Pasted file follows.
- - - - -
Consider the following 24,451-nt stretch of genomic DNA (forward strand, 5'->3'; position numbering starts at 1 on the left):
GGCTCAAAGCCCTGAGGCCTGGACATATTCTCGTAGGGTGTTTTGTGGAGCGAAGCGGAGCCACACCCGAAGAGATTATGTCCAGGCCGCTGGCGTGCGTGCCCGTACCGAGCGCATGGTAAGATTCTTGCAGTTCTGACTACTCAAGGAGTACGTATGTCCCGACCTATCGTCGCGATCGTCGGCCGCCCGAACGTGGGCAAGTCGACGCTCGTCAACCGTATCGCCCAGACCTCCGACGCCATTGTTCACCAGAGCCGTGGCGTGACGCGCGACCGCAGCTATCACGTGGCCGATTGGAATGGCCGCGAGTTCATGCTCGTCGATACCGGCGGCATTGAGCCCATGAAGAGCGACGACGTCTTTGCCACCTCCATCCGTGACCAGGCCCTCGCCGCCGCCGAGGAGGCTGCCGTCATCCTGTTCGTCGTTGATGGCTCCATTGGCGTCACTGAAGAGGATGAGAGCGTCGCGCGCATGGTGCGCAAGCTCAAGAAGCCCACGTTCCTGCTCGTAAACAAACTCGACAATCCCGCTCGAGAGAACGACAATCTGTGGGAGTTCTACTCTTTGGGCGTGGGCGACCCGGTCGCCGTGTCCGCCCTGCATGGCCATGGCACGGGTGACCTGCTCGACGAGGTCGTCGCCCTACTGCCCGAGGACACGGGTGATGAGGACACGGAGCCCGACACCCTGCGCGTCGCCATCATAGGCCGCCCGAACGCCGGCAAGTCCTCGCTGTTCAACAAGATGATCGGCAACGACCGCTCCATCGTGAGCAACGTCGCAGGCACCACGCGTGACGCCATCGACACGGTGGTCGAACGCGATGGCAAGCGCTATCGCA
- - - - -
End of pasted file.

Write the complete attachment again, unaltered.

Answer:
Consider the following 24,451-nt stretch of genomic DNA (forward strand, 5'->3'; position numbering starts at 1 on the left):
GGCTCAAAGCCCTGAGGCCTGGACATATTCTCGTAGGGTGTTTTGTGGAGCGAAGCGGAGCCACACCCGAAGAGATTATGTCCAGGCCGCTGGCGTGCGTGCCCGTACCGAGCGCATGGTAAGATTCTTGCAGTTCTGACTACTCAAGGAGTACGTATGTCCCGACCTATCGTCGCGATCGTCGGCCGCCCGAACGTGGGCAAGTCGACGCTCGTCAACCGTATCGCCCAGACCTCCGACGCCATTGTTCACCAGAGCCGTGGCGTGACGCGCGACCGCAGCTATCACGTGGCCGATTGGAATGGCCGCGAGTTCATGCTCGTCGATACCGGCGGCATTGAGCCCATGAAGAGCGACGACGTCTTTGCCACCTCCATCCGTGACCAGGCCCTCGCCGCCGCCGAGGAGGCTGCCGTCATCCTGTTCGTCGTTGATGGCTCCATTGGCGTCACTGAAGAGGATGAGAGCGTCGCGCGCATGGTGCGCAAGCTCAAGAAGCCCACGTTCCTGCTCGTAAACAAACTCGACAATCCCGCTCGAGAGAACGACAATCTGTGGGAGTTCTACTCTTTGGGCGTGGGCGACCCGGTCGCCGTGTCCGCCCTGCATGGCCATGGCACGGGTGACCTGCTCGACGAGGTCGTCGCCCTACTGCCCGAGGACACGGGTGATGAGGACACGGAGCCCGACACCCTGCGCGTCGCCATCATAGGCCGCCCGAACGCCGGCAAGTCCTCGCTGTTCAACAAGATGATCGGCAACGACCGCTCCATCGTGAGCAACGTCGCAGGCACCACGCGTGACGCCATCGACACGGTGGTCGAACGCGATGGCAAGCGCTATCGCA